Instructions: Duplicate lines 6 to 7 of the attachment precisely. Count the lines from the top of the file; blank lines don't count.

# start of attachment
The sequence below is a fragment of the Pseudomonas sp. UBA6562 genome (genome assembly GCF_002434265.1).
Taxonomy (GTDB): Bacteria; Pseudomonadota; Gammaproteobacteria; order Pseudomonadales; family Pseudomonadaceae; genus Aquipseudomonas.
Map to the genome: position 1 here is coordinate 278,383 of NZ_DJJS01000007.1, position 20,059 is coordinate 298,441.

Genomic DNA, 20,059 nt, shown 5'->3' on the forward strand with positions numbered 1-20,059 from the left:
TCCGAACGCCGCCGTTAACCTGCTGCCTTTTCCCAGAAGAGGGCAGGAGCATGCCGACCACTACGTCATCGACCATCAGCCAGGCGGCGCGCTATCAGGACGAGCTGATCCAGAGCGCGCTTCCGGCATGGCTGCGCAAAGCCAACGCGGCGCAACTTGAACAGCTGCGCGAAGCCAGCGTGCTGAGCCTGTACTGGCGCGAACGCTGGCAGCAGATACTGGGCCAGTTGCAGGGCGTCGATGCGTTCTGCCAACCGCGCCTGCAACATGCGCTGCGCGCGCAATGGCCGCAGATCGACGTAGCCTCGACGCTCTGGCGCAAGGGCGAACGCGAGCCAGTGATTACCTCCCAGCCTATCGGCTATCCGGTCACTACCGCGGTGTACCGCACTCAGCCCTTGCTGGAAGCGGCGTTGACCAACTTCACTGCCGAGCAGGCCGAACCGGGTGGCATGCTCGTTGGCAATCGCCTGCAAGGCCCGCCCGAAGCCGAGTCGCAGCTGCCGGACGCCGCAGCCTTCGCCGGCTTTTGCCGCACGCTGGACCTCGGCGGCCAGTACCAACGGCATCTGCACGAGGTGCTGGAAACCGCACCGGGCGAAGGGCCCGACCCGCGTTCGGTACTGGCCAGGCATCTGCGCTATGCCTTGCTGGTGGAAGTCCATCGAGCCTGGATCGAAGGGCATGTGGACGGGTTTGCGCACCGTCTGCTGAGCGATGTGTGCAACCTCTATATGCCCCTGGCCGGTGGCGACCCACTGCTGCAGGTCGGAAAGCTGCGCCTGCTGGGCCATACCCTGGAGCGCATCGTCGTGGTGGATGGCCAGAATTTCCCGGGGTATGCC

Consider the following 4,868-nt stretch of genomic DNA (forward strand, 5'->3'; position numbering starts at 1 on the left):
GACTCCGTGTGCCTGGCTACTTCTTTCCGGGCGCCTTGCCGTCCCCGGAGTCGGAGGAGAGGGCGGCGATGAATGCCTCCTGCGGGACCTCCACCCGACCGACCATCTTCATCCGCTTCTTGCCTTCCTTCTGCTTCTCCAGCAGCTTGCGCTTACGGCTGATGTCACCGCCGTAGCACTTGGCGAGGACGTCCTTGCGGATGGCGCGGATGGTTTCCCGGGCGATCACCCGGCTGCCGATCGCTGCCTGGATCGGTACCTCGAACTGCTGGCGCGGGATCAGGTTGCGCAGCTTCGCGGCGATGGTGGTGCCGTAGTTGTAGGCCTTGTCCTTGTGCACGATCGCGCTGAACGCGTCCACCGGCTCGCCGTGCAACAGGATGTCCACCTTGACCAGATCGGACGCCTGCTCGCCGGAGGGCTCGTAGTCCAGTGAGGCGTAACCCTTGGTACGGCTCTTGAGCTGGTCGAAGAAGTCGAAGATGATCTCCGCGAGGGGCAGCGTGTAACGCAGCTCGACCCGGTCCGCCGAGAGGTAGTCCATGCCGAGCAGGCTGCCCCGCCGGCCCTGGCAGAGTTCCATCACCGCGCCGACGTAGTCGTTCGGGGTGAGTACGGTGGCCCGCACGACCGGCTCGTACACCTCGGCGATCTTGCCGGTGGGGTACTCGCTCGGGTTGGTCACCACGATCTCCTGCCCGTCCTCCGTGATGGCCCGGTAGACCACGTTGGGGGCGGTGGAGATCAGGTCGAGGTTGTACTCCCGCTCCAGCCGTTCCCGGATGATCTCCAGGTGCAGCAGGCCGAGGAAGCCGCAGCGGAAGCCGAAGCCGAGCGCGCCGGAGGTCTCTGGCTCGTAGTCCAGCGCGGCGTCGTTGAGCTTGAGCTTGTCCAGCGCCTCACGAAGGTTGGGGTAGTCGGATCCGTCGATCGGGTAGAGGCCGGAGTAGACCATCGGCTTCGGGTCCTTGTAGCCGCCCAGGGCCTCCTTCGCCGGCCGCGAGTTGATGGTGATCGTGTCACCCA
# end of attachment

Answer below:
Consider the following 4,868-nt stretch of genomic DNA (forward strand, 5'->3'; position numbering starts at 1 on the left):
GACTCCGTGTGCCTGGCTACTTCTTTCCGGGCGCCTTGCCGTCCCCGGAGTCGGAGGAGAGGGCGGCGATGAATGCCTCCTGCGGGACCTCCACCCGACCGACCATCTTCATCCGCTTCTTGCCTTCCTTCTGCTTCTCCAGCAGCTTGCGCTTACGGCTGATGTCACCGCCGTAGCACTTGGCGAGGACGTCCTTGCGGATGGCGCGGATGGTTTCCCGGGCGATCACCCGGCTGCCGATCGCTGCCTGGATCGGTACCTCGAACTGCTGGCGCGGGATCAGGTTGCGCAGCTTCGCGGCGATGGTGGTGCCGTAGTTGTAGGCCTTGTCCTTGTGCACGATCGCGCTGAACGCGTCCACCGGCTCGCCGTGCAACAGGATGTCCACCTTGACCAGATCGGACGCCTGCTCGCCGGAGGGCTCGTAGTCCAGTGAGGCGTAACCCTTGGTACGGCTCTTGAGCTGGTCGAAGAAGTCGAAGATGATCTCCGCGAGGGGCAGCGTGTAACGCAGCTCGACCCGGTCCGCCGAGAGGTAGTCCATGCCGAGCAGGCTGCCCCGCCGGCCCTGGCAGAGTTCCATCACCGCGCCGACGTAGTCGTTCGGGGTGAGTACGGTGGCCCGCACGACCGGCTCGTACACCTCGGCGATCTTGCCGGTGGGGTACTCGCTCGGGTTGGTCACCACGATCTCCTGCCCGTCCTCCGTGATGGCCCGGTAGACCACGTTGGGGGCGGTGGAGATCAGGTCGAGGTTGTACTCCCGCTCCAGCCGTTCCCGGATGATCTCCAGGTGCAGCAGGCCGAGGAAGCCGCAGCGGAAGCCGAAGCCGAGCGCGCCGGAGGTCTCTGGCTCGTAGTCCAGCGCGGCGTCGTTGAGCTTGAGCTTGTCCAGCGCCTCACGAAGGTTGGGGTAGTCGGATCCGTCGATCGGGTAGAGGCCGGAGTAGACCATCGGCTTCGGGTCCTTGTAGCCGCCCAGGGCCTCCTTCGCCGGCCGCGAGTTGATGGTGATCGTGTCACCCA